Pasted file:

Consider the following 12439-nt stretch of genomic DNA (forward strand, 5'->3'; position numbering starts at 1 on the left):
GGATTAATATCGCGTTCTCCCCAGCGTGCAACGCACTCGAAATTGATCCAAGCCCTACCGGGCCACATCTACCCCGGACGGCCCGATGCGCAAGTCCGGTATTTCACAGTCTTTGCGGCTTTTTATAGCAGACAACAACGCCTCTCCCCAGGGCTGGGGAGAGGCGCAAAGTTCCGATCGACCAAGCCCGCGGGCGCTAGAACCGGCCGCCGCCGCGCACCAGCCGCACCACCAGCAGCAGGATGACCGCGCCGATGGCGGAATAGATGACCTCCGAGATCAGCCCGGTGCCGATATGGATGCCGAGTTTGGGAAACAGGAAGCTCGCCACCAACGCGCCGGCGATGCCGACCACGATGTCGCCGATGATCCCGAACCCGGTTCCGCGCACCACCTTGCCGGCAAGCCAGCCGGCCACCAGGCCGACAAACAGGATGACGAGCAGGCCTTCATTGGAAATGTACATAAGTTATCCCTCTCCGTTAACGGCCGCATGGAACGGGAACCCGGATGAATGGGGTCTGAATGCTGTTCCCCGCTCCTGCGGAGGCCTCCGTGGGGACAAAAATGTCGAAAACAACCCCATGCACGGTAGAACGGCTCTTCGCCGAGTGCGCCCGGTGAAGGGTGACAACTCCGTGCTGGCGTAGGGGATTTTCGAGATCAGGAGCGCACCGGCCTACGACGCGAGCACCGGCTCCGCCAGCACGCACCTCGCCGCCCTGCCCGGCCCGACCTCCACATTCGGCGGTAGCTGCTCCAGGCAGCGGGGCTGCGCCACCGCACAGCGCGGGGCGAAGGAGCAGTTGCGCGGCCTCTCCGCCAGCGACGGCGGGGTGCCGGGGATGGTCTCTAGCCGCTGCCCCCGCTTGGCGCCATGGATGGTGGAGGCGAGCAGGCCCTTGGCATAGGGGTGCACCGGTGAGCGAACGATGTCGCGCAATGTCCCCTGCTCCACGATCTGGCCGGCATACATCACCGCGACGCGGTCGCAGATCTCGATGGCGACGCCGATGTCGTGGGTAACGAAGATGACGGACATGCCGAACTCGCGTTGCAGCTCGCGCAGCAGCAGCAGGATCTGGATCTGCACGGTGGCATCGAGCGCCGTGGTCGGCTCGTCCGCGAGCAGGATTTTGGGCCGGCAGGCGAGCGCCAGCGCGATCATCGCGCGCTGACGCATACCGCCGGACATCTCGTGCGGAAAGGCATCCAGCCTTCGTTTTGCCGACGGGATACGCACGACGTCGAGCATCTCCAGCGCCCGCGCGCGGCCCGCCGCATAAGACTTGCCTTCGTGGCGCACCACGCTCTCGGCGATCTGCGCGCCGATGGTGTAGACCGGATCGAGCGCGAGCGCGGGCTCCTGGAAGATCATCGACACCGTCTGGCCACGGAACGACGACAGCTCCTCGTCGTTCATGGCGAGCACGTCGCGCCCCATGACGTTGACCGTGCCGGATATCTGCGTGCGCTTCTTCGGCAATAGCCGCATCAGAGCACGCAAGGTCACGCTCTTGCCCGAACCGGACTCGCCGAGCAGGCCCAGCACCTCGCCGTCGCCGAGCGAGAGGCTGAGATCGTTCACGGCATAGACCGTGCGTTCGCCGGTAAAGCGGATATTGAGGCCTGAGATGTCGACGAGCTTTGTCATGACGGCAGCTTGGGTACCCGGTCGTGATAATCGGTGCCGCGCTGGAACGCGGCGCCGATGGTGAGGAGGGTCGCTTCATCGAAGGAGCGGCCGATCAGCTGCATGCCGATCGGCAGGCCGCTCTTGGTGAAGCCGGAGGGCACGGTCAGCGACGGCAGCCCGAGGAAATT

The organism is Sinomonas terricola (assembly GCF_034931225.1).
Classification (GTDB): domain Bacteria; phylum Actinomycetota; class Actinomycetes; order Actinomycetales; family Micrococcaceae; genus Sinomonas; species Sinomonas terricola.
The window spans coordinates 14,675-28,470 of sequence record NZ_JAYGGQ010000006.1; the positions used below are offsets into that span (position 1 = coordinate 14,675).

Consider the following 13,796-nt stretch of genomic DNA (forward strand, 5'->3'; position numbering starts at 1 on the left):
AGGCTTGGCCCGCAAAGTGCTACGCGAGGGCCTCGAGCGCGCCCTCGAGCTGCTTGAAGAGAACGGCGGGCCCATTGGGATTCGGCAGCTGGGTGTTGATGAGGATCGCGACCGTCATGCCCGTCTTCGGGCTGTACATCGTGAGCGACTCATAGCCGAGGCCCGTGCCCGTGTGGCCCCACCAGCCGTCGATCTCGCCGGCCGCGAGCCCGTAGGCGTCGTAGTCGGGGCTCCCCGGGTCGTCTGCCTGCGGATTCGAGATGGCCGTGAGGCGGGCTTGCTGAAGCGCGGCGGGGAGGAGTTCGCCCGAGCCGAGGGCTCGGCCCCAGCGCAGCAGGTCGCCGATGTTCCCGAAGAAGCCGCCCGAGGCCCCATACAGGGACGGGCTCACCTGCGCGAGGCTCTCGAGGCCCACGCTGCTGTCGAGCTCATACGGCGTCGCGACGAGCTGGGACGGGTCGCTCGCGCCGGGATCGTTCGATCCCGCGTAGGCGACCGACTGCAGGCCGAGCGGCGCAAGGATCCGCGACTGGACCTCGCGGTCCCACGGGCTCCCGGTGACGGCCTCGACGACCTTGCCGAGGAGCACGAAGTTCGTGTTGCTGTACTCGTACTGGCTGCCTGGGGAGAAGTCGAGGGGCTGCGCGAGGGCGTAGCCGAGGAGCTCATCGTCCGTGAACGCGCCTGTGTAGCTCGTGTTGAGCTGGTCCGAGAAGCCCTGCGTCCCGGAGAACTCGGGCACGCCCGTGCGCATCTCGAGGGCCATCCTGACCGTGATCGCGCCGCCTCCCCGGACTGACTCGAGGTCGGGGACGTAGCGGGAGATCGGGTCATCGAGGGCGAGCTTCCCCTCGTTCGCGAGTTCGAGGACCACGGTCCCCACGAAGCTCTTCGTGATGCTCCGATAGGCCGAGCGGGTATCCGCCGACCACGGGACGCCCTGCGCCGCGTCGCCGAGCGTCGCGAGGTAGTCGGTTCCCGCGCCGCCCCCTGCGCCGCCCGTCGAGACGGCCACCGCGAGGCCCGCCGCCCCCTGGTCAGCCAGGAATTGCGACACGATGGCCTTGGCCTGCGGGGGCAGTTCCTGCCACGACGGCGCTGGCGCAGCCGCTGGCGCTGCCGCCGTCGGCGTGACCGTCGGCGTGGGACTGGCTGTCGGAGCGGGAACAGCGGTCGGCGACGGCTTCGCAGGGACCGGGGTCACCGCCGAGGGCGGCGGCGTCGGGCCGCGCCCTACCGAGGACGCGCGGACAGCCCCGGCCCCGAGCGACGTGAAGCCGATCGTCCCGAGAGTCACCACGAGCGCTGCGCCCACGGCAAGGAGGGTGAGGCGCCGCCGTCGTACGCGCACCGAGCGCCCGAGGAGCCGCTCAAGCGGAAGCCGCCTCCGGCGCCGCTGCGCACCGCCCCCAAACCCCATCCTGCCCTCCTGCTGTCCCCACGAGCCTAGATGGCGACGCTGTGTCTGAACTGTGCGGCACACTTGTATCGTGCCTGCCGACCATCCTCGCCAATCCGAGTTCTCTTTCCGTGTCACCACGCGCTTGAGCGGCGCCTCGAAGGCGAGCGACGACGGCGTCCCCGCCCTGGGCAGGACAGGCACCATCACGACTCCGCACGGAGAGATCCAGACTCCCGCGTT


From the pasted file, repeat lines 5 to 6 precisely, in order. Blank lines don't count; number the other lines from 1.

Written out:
The window spans coordinates 14,675-28,470 of sequence record NZ_JAYGGQ010000006.1; the positions used below are offsets into that span (position 1 = coordinate 14,675).

Consider the following 13,796-nt stretch of genomic DNA (forward strand, 5'->3'; position numbering starts at 1 on the left):